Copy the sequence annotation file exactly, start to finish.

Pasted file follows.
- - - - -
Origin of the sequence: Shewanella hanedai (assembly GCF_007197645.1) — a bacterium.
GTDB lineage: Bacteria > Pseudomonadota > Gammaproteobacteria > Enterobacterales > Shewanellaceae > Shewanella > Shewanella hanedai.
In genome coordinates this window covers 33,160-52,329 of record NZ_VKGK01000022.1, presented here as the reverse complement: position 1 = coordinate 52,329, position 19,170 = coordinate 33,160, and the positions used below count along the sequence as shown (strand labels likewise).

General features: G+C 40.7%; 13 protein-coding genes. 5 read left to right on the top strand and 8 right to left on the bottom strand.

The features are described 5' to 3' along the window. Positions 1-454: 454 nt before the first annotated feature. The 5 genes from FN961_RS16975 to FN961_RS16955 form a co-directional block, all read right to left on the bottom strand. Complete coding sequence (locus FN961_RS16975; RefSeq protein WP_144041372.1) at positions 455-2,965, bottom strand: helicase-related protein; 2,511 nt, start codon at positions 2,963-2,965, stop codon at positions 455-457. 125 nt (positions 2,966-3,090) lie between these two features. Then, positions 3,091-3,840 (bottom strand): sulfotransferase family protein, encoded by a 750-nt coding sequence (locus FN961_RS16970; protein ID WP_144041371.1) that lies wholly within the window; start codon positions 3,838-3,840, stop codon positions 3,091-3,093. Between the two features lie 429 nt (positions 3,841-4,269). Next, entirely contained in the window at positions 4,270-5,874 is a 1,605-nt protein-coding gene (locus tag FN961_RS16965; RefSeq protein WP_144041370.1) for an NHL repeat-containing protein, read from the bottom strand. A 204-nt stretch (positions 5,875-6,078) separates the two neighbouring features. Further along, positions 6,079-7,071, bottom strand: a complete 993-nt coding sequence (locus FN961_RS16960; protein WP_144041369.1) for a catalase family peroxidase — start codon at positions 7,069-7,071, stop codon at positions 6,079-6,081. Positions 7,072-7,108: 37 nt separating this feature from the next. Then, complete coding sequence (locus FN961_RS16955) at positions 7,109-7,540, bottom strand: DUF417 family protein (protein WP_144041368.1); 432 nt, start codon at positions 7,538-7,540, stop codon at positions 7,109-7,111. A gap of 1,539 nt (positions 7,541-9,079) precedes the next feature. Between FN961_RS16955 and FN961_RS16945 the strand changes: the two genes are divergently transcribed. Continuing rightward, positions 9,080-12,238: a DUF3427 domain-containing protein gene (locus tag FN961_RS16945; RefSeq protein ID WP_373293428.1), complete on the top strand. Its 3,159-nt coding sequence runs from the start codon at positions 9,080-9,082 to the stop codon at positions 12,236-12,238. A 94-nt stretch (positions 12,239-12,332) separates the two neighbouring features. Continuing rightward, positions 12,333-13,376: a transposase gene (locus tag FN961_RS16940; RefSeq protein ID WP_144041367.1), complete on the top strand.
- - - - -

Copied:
Origin of the sequence: Shewanella hanedai (assembly GCF_007197645.1) — a bacterium.
GTDB lineage: Bacteria > Pseudomonadota > Gammaproteobacteria > Enterobacterales > Shewanellaceae > Shewanella > Shewanella hanedai.
In genome coordinates this window covers 33,160-52,329 of record NZ_VKGK01000022.1, presented here as the reverse complement: position 1 = coordinate 52,329, position 19,170 = coordinate 33,160, and the positions used below count along the sequence as shown (strand labels likewise).

General features: G+C 40.7%; 13 protein-coding genes. 5 read left to right on the top strand and 8 right to left on the bottom strand.

The features are described 5' to 3' along the window. Positions 1-454: 454 nt before the first annotated feature. The 5 genes from FN961_RS16975 to FN961_RS16955 form a co-directional block, all read right to left on the bottom strand. Complete coding sequence (locus FN961_RS16975; RefSeq protein WP_144041372.1) at positions 455-2,965, bottom strand: helicase-related protein; 2,511 nt, start codon at positions 2,963-2,965, stop codon at positions 455-457. 125 nt (positions 2,966-3,090) lie between these two features. Then, positions 3,091-3,840 (bottom strand): sulfotransferase family protein, encoded by a 750-nt coding sequence (locus FN961_RS16970; protein ID WP_144041371.1) that lies wholly within the window; start codon positions 3,838-3,840, stop codon positions 3,091-3,093. Between the two features lie 429 nt (positions 3,841-4,269). Next, entirely contained in the window at positions 4,270-5,874 is a 1,605-nt protein-coding gene (locus tag FN961_RS16965; RefSeq protein WP_144041370.1) for an NHL repeat-containing protein, read from the bottom strand. A 204-nt stretch (positions 5,875-6,078) separates the two neighbouring features. Further along, positions 6,079-7,071, bottom strand: a complete 993-nt coding sequence (locus FN961_RS16960; protein WP_144041369.1) for a catalase family peroxidase — start codon at positions 7,069-7,071, stop codon at positions 6,079-6,081. Positions 7,072-7,108: 37 nt separating this feature from the next. Then, complete coding sequence (locus FN961_RS16955) at positions 7,109-7,540, bottom strand: DUF417 family protein (protein WP_144041368.1); 432 nt, start codon at positions 7,538-7,540, stop codon at positions 7,109-7,111. A gap of 1,539 nt (positions 7,541-9,079) precedes the next feature. Between FN961_RS16955 and FN961_RS16945 the strand changes: the two genes are divergently transcribed. Continuing rightward, positions 9,080-12,238: a DUF3427 domain-containing protein gene (locus tag FN961_RS16945; RefSeq protein ID WP_373293428.1), complete on the top strand. Its 3,159-nt coding sequence runs from the start codon at positions 9,080-9,082 to the stop codon at positions 12,236-12,238. A 94-nt stretch (positions 12,239-12,332) separates the two neighbouring features. Continuing rightward, positions 12,333-13,376: a transposase gene (locus tag FN961_RS16940; RefSeq protein ID WP_144041367.1), complete on the top strand.